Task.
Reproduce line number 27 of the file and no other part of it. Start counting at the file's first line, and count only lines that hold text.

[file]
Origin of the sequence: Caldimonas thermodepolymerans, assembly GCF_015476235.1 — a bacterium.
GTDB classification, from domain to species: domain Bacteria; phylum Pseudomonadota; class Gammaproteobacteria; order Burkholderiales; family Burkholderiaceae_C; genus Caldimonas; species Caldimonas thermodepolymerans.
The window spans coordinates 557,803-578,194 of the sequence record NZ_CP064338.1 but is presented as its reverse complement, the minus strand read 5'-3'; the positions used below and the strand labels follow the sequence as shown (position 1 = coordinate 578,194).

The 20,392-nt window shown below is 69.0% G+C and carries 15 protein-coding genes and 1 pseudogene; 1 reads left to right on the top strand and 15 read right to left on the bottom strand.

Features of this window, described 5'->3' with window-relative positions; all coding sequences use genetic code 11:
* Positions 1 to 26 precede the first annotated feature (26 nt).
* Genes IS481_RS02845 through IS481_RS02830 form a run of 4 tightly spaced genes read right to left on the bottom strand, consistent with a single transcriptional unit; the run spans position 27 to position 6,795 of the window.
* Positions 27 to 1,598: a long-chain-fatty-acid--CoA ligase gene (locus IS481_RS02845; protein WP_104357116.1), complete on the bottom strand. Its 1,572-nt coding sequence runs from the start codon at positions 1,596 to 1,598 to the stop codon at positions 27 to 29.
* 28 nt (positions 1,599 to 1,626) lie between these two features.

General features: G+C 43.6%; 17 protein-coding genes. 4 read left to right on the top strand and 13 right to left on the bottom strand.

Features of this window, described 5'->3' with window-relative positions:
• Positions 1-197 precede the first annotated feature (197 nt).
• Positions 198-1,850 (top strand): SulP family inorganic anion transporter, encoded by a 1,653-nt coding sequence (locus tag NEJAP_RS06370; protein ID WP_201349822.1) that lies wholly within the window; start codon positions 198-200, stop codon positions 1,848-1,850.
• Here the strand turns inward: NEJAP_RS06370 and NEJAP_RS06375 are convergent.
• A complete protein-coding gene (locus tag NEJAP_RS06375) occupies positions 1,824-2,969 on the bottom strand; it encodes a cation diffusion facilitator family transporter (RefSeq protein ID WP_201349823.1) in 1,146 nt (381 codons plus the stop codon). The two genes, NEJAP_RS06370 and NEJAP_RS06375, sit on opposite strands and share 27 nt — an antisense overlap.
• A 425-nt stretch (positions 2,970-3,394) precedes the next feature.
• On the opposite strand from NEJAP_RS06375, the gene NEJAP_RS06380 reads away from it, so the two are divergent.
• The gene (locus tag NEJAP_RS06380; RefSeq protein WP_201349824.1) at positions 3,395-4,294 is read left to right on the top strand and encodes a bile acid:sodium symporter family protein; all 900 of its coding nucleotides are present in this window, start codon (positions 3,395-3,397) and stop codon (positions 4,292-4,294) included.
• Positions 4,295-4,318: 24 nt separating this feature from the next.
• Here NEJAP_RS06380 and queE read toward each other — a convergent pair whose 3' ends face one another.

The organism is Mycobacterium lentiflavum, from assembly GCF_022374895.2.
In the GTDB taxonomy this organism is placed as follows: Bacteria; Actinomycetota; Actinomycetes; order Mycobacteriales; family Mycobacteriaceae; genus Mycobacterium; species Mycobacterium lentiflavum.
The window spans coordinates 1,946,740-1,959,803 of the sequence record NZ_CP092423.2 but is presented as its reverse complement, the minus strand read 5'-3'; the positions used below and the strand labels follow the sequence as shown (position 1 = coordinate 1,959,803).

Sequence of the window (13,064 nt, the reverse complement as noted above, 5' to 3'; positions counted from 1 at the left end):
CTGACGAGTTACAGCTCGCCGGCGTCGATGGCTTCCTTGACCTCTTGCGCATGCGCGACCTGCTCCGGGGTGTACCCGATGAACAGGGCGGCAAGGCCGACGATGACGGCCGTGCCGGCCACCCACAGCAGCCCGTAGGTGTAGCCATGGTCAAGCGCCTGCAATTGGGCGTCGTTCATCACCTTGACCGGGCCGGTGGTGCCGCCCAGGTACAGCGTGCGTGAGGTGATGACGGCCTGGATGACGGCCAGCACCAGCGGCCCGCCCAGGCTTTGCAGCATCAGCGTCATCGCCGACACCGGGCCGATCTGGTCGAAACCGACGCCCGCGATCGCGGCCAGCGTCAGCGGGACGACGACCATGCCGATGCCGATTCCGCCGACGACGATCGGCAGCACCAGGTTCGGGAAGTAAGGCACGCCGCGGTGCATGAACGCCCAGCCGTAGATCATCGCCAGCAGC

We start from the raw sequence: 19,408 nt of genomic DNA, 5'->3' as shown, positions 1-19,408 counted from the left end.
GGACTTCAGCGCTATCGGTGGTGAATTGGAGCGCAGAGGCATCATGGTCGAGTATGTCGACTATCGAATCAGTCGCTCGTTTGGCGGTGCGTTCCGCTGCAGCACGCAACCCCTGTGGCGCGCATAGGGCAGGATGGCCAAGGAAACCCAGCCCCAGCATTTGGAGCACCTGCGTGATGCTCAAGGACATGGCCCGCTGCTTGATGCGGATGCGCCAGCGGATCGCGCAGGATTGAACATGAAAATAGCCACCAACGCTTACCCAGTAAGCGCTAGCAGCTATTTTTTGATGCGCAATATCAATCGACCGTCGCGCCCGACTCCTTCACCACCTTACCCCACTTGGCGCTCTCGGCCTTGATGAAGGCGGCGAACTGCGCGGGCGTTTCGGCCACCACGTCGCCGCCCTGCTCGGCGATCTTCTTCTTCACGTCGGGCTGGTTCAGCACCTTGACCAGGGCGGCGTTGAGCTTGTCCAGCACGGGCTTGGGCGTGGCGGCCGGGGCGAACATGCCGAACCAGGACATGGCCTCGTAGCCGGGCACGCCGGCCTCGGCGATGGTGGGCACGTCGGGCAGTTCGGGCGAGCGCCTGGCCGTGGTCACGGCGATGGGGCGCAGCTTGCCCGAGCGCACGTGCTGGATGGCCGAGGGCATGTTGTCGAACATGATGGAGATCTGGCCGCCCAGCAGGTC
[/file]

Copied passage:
GGACTTCAGCGCTATCGGTGGTGAATTGGAGCGCAGAGGCATCATGGTCGAGTATGTCGACTATCGAATCAGTCGCTCGTTTGGCGGTGCGTTCCGCTGCAGCACGCAACCCCTGTGGCGCGCATAGGGCAGGATGGCCAAGGAAACCCAGCCCCAGCATTTGGAGCACCTGCGTGATGCTCAAGGACATGGCCCGCTGCTTGATGCGGATGCGCCAGCGGATCGCGCAGGATTGAACATGAAAATAGCCACCAACGCTTACCCAGTAAGCGCTAGCAGCTATTTTTTGATGCGCAATATCAATCGACCGTCGCGCCCGACTCCTTCACCACCTTACCCCACTTGGCGCTCTCGGCCTTGATGAAGGCGGCGAACTGCGCGGGCGTTTCGGCCACCACGTCGCCGCCCTGCTCGGCGATCTTCTTCTTCACGTCGGGCTGGTTCAGCACCTTGACCAGGGCGGCGTTGAGCTTGTCCAGCACGGGCTTGGGCGTGGCGGCCGGGGCGAACATGCCGAACCAGGACATGGCCTCGTAGCCGGGCACGCCGGCCTCGGCGATGGTGGGCACGTCGGGCAGTTCGGGCGAGCGCCTGGCCGTGGTCACGGCGATGGGGCGCAGCTTGCCCGAGCGCACGTGCTGGATGGCCGAGGGCATGTTGTCGAACATGATGGAGATCTGGCCGCCCAGCAGGTC